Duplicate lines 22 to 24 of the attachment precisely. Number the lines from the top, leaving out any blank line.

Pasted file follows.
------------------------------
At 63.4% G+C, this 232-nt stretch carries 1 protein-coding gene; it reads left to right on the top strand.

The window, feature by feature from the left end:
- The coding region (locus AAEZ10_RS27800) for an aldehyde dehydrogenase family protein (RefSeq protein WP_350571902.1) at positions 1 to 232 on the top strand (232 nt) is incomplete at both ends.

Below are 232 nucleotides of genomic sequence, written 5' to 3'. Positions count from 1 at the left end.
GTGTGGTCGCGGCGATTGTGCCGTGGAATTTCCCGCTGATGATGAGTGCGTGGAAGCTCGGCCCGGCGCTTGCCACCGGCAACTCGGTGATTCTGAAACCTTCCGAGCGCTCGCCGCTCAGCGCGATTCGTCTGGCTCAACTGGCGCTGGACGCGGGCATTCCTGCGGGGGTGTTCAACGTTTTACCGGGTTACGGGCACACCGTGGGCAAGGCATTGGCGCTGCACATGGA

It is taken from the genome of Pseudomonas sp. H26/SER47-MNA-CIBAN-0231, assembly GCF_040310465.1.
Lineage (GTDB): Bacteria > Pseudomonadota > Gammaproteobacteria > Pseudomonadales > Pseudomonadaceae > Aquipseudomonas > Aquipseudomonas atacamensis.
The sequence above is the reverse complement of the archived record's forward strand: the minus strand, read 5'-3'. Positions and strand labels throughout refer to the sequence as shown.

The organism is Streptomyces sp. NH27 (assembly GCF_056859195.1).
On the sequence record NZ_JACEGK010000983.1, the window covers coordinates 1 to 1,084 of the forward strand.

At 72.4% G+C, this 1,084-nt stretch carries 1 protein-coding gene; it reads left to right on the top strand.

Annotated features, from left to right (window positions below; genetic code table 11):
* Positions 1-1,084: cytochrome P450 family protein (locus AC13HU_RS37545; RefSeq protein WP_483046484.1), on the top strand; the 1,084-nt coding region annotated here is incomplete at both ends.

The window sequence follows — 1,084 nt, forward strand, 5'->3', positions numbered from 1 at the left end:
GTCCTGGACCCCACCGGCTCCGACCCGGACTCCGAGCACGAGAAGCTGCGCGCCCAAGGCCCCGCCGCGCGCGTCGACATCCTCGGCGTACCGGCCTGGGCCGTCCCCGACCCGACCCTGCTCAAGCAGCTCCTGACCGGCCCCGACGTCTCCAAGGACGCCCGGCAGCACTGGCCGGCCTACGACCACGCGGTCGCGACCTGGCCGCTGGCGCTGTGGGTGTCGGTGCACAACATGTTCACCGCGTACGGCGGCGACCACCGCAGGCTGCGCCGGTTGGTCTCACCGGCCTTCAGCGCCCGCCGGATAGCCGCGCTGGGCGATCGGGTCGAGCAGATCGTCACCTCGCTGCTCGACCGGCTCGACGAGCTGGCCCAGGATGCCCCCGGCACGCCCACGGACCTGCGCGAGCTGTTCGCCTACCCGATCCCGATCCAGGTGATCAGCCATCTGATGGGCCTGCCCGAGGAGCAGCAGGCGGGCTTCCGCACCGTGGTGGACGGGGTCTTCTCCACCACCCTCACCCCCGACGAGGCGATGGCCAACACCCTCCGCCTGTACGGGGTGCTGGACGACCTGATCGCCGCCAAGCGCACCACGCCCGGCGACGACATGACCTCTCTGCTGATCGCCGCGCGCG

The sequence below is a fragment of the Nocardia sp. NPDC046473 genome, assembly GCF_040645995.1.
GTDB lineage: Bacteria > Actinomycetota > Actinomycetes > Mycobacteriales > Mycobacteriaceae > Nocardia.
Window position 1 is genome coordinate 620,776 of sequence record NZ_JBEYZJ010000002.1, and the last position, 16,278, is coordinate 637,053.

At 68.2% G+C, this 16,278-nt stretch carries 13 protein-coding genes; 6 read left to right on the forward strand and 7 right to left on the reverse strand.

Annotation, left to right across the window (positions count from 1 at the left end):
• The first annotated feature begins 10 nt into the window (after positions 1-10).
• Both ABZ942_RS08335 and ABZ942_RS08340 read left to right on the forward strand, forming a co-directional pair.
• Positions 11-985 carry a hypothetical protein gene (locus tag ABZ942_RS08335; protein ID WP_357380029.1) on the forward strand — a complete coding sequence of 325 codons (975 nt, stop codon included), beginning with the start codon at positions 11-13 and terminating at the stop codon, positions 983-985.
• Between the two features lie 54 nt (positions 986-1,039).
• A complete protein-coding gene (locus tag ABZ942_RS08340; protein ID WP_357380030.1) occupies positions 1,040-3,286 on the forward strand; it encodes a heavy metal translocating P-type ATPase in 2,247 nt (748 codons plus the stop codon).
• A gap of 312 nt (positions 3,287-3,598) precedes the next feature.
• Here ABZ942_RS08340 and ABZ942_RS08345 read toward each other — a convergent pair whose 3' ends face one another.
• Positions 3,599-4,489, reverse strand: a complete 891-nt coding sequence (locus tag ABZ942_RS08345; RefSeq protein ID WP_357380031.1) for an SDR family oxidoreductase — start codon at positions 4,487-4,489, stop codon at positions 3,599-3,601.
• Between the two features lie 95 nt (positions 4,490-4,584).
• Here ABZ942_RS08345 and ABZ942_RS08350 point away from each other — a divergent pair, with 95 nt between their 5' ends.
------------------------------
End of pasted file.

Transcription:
• Both ABZ942_RS08335 and ABZ942_RS08340 read left to right on the forward strand, forming a co-directional pair.
• Positions 11-985 carry a hypothetical protein gene (locus tag ABZ942_RS08335; protein ID WP_357380029.1) on the forward strand — a complete coding sequence of 325 codons (975 nt, stop codon included), beginning with the start codon at positions 11-13 and terminating at the stop codon, positions 983-985.
• Between the two features lie 54 nt (positions 986-1,039).